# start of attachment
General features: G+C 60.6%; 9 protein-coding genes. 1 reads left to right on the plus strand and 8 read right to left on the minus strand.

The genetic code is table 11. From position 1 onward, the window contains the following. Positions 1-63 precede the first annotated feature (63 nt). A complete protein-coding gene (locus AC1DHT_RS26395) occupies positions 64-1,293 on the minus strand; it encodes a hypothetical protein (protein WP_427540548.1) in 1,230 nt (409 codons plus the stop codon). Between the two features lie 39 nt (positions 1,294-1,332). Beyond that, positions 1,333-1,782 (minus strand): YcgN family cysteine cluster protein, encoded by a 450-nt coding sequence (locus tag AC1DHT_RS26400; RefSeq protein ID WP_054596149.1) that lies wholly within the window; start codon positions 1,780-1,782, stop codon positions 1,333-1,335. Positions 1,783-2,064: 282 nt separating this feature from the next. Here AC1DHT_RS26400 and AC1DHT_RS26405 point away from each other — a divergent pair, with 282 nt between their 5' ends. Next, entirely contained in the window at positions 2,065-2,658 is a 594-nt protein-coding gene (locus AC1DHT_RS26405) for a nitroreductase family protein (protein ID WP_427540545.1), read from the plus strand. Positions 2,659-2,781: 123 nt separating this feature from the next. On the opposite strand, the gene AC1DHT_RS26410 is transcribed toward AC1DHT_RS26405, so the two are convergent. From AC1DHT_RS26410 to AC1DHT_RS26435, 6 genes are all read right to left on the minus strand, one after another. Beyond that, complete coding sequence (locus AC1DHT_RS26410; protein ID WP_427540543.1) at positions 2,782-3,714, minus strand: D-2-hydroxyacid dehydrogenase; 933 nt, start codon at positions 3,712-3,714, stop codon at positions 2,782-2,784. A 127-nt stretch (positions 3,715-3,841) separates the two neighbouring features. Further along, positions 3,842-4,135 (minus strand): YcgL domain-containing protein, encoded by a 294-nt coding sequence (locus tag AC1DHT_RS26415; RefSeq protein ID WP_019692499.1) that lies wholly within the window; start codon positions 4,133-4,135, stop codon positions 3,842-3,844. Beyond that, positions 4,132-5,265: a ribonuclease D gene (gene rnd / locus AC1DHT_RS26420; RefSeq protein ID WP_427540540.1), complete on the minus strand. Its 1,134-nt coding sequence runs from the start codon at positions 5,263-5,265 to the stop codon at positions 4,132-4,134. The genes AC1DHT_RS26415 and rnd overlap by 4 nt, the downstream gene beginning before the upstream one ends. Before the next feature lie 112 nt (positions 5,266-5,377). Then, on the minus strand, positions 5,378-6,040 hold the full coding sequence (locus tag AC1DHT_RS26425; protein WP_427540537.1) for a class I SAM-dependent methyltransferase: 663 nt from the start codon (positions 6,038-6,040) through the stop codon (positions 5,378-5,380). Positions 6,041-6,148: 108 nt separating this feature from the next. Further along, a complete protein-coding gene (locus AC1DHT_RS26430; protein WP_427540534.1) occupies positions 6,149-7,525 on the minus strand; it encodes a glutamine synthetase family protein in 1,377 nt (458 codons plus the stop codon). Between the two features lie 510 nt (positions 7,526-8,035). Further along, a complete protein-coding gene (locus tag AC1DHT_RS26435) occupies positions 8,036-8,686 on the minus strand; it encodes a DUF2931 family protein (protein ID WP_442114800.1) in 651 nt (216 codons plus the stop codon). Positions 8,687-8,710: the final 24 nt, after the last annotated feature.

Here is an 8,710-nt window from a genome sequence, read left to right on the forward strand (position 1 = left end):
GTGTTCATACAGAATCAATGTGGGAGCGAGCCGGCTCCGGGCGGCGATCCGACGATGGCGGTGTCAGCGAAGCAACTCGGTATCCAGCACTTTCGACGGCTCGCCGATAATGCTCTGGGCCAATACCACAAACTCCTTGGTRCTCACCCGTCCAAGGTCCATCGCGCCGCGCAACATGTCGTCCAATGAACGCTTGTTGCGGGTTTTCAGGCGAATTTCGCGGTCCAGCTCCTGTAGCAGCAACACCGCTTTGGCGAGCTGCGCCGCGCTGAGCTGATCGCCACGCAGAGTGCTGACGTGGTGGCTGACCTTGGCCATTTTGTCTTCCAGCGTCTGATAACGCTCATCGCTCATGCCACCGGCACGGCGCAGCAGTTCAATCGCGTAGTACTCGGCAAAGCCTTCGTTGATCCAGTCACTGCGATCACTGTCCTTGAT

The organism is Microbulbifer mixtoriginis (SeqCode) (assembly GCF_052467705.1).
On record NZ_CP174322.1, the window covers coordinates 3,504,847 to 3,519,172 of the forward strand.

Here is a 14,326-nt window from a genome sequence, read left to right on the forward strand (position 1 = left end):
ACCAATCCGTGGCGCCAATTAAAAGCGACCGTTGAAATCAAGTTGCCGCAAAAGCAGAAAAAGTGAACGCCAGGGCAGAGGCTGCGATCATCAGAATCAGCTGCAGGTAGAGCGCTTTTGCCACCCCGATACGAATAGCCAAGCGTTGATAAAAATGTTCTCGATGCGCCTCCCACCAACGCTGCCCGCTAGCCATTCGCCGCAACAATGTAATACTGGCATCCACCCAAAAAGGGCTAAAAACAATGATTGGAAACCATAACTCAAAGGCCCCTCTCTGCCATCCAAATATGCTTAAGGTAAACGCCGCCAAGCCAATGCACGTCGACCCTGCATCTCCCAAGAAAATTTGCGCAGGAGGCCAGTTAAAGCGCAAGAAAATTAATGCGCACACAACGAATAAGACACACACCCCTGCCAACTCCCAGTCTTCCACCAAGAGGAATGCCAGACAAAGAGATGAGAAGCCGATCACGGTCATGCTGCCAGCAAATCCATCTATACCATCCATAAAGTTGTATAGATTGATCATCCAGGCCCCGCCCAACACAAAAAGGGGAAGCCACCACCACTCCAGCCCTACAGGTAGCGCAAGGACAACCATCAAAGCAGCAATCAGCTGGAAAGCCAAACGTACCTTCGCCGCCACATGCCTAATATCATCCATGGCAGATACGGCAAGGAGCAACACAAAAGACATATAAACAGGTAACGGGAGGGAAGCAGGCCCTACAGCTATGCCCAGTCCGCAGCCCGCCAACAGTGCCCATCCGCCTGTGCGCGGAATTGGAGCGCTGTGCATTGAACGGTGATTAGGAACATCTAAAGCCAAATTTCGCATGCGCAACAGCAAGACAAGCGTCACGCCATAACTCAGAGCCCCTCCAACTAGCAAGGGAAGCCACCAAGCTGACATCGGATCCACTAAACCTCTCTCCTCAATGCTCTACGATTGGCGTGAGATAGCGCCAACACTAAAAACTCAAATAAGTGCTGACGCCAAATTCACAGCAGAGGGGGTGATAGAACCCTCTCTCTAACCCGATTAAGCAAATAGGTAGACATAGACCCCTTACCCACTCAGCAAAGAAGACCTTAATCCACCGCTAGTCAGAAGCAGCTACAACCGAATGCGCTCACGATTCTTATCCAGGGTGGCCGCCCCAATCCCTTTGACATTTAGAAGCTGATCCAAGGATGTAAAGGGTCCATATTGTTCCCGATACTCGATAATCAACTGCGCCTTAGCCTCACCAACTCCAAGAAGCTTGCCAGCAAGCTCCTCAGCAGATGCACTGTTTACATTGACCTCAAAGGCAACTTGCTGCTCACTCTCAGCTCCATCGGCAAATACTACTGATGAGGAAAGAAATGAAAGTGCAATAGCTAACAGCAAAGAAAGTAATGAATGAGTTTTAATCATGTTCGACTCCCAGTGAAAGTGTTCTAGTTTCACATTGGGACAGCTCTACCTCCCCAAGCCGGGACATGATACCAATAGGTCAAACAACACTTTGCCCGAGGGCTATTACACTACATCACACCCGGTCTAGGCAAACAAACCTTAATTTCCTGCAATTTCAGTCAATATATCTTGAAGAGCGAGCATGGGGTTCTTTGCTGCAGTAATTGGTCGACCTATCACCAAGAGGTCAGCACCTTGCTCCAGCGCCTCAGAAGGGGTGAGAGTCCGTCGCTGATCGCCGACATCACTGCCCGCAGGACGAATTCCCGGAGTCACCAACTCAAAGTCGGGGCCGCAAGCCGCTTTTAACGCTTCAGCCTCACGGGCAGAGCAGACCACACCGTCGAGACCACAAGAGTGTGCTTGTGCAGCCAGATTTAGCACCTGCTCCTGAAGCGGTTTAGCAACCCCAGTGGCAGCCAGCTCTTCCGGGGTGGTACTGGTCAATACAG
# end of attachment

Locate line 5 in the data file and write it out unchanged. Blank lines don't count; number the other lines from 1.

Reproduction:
The organism is Microbulbifer mixtoriginis (SeqCode) (assembly GCF_052467705.1).